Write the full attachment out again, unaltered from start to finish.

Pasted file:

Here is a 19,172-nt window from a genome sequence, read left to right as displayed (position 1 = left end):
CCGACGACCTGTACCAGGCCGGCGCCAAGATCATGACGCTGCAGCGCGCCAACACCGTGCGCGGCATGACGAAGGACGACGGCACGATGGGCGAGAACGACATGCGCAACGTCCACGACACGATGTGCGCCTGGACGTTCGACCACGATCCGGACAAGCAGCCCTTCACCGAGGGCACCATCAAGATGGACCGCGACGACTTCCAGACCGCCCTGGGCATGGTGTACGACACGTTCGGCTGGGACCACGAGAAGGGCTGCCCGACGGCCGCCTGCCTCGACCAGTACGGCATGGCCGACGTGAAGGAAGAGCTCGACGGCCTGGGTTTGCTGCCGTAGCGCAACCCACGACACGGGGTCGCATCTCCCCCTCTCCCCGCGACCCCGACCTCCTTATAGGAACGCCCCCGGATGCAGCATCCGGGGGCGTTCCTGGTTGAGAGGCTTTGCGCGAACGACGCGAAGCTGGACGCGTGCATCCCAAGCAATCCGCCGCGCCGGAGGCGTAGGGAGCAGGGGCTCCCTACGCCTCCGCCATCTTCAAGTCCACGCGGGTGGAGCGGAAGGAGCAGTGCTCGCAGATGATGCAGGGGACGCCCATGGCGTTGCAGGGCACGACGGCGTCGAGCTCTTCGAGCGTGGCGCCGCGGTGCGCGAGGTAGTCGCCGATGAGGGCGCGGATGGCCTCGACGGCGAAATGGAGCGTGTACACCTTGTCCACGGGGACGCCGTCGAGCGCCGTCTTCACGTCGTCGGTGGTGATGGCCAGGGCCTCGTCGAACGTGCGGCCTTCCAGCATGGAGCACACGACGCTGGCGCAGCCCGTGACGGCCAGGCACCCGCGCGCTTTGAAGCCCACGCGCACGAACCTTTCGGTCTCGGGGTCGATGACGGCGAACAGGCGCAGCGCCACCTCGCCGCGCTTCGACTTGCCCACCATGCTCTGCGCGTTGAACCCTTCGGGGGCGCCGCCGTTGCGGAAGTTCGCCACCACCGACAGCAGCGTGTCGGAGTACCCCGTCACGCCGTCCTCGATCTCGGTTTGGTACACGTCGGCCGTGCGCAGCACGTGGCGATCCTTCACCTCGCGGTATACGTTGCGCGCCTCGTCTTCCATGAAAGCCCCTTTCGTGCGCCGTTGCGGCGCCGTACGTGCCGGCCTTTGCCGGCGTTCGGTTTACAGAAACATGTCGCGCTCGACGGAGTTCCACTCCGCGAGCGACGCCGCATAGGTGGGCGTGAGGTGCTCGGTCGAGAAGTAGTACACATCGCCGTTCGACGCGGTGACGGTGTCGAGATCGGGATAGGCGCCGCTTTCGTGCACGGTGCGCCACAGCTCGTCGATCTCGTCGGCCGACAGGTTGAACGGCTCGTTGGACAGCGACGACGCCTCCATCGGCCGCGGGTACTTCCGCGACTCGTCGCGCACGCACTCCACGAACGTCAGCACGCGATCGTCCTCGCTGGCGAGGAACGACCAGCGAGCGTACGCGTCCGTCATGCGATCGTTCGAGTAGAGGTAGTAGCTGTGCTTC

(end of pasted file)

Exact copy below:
Here is a 19,172-nt window from a genome sequence, read left to right as displayed (position 1 = left end):
CCGACGACCTGTACCAGGCCGGCGCCAAGATCATGACGCTGCAGCGCGCCAACACCGTGCGCGGCATGACGAAGGACGACGGCACGATGGGCGAGAACGACATGCGCAACGTCCACGACACGATGTGCGCCTGGACGTTCGACCACGATCCGGACAAGCAGCCCTTCACCGAGGGCACCATCAAGATGGACCGCGACGACTTCCAGACCGCCCTGGGCATGGTGTACGACACGTTCGGCTGGGACCACGAGAAGGGCTGCCCGACGGCCGCCTGCCTCGACCAGTACGGCATGGCCGACGTGAAGGAAGAGCTCGACGGCCTGGGTTTGCTGCCGTAGCGCAACCCACGACACGGGGTCGCATCTCCCCCTCTCCCCGCGACCCCGACCTCCTTATAGGAACGCCCCCGGATGCAGCATCCGGGGGCGTTCCTGGTTGAGAGGCTTTGCGCGAACGACGCGAAGCTGGACGCGTGCATCCCAAGCAATCCGCCGCGCCGGAGGCGTAGGGAGCAGGGGCTCCCTACGCCTCCGCCATCTTCAAGTCCACGCGGGTGGAGCGGAAGGAGCAGTGCTCGCAGATGATGCAGGGGACGCCCATGGCGTTGCAGGGCACGACGGCGTCGAGCTCTTCGAGCGTGGCGCCGCGGTGCGCGAGGTAGTCGCCGATGAGGGCGCGGATGGCCTCGACGGCGAAATGGAGCGTGTACACCTTGTCCACGGGGACGCCGTCGAGCGCCGTCTTCACGTCGTCGGTGGTGATGGCCAGGGCCTCGTCGAACGTGCGGCCTTCCAGCATGGAGCACACGACGCTGGCGCAGCCCGTGACGGCCAGGCACCCGCGCGCTTTGAAGCCCACGCGCACGAACCTTTCGGTCTCGGGGTCGATGACGGCGAACAGGCGCAGCGCCACCTCGCCGCGCTTCGACTTGCCCACCATGCTCTGCGCGTTGAACCCTTCGGGGGCGCCGCCGTTGCGGAAGTTCGCCACCACCGACAGCAGCGTGTCGGAGTACCCCGTCACGCCGTCCTCGATCTCGGTTTGGTACACGTCGGCCGTGCGCAGCACGTGGCGATCCTTCACCTCGCGGTATACGTTGCGCGCCTCGTCTTCCATGAAAGCCCCTTTCGTGCGCCGTTGCGGCGCCGTACGTGCCGGCCTTTGCCGGCGTTCGGTTTACAGAAACATGTCGCGCTCGACGGAGTTCCACTCCGCGAGCGACGCCGCATAGGTGGGCGTGAGGTGCTCGGTCGAGAAGTAGTACACATCGCCGTTCGACGCGGTGACGGTGTCGAGATCGGGATAGGCGCCGCTTTCGTGCACGGTGCGCCACAGCTCGTCGATCTCGTCGGCCGACAGGTTGAACGGCTCGTTGGACAGCGACGACGCCTCCATCGGCCGCGGGTACTTCCGCGACTCGTCGCGCACGCACTCCACGAACGTCAGCACGCGATCGTCCTCGCTGGCGAGGAACGACCAGCGAGCGTACGCGTCCGTCATGCGATCGTTCGAGTAGAGGTAGTAGCTGTGCTTC